'Michiganders will remember': State AG blasts Trump's threat to withhold funding over mail-in voting

Trump has threatened to withhold federal funding to Michigan for sending absentee ballot applications to millions of voters.

Breaking News Emails

Get breaking news alerts and special reports. The news and stories that matter, delivered weekday mornings.
SUBSCRIBE
By Adam Edelman

Michigan Attorney General Dana Nessel on Thursday slammed President Donald Trump’s claim that he can withhold federal aid from Michigan, as he’s threatened to do, as “completely illegal” and promised that Michigan voters would remember the threat when they head the polls in November.

“If right now he decides that for political reasons he wants to withhold money from our state, I can promise you Michiganders will remember this come November,” Nessel, a Democrat, told MSNBC’s Andrea Mitchell.

Nessel said “there is no sound legal basis" for Trump to withhold federal aid from Michigan, but acknowledged that hasn’t stopped the president in the past.

“But unfortunately we've seen him do that before, even when Congress had appropriately appropriated money," Nessel said. "And we saw this, of course, with Ukraine. And I would say that him withholding money from Michigan is really not any different in terms of the illegality of him taking that measure.”

“I guess the difference between the Ukrainians and Michiganders is that we actually vote in the presidential election,” Nessel said.

On Wednesday, Trump tweeted that he “will ask to hold up funding to Michigan if they want to go down this Voter Fraud path!” and said, falsely, that Michigan was sending "absentee ballots" to 7.7 million voters.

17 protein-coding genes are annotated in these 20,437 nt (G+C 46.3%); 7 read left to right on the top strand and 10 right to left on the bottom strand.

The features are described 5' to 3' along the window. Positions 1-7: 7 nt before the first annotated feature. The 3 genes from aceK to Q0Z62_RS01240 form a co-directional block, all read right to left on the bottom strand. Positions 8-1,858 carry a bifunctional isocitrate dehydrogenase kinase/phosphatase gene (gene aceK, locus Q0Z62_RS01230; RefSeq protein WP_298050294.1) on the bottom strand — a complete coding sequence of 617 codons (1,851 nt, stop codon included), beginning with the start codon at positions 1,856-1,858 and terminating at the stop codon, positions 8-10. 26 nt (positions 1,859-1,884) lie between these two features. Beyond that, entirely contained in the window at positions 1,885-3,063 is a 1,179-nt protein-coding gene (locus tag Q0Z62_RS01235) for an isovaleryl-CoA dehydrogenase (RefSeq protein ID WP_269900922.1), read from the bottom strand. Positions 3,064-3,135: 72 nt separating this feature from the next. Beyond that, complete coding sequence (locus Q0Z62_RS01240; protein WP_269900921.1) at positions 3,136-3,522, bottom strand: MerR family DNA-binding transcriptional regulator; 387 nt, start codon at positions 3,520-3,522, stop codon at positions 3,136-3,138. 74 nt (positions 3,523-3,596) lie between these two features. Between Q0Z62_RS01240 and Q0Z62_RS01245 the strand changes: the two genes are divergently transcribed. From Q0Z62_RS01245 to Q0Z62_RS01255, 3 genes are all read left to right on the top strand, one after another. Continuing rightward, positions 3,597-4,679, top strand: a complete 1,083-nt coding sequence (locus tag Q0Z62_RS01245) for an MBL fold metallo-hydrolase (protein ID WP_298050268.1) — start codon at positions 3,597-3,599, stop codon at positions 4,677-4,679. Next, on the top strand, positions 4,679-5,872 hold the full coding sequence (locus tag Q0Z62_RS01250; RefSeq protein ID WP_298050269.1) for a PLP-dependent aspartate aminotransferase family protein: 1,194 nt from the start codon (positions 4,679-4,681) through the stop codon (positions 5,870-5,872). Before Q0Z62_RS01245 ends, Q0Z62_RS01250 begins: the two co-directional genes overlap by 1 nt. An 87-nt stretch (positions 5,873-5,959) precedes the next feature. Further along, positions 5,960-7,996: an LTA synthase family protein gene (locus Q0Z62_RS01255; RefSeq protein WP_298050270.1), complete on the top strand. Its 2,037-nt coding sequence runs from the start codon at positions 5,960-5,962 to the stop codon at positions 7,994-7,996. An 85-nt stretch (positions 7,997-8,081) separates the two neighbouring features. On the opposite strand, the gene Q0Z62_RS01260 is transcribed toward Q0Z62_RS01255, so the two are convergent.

Trump said the move was done “illegally and without authorization from a rogue secretary of state." The president later corrected his tweet to refer to absentee ballot "applications."

Michigan Secretary of State Jocelyn Benson, also a Democrat, had said Tuesday that all registered voters in the state will be mailed applications for absentee ballots for the elections in August and November — not the absentee ballots themselves.

Trump later walked back his comments, telling reporters he didn't think it would be necessary to withhold funding from Michigan.

On Thursday, Trump told reporters that "we don’t want them to do mail-in ballots because it’s going to lead to total election fraud" but sidestepped questions about his threat to cut funding to the state.

Later Thursday, Trump was scheduled to visit a factory near Detroit that has been repurposed to manufacture ventilators. Nessel has written a public letter to Trump demanding he wear a face mask during his visit. Trump has so far refused to wear a face mask during public events and has not said whether he will wear one during his Michigan visit.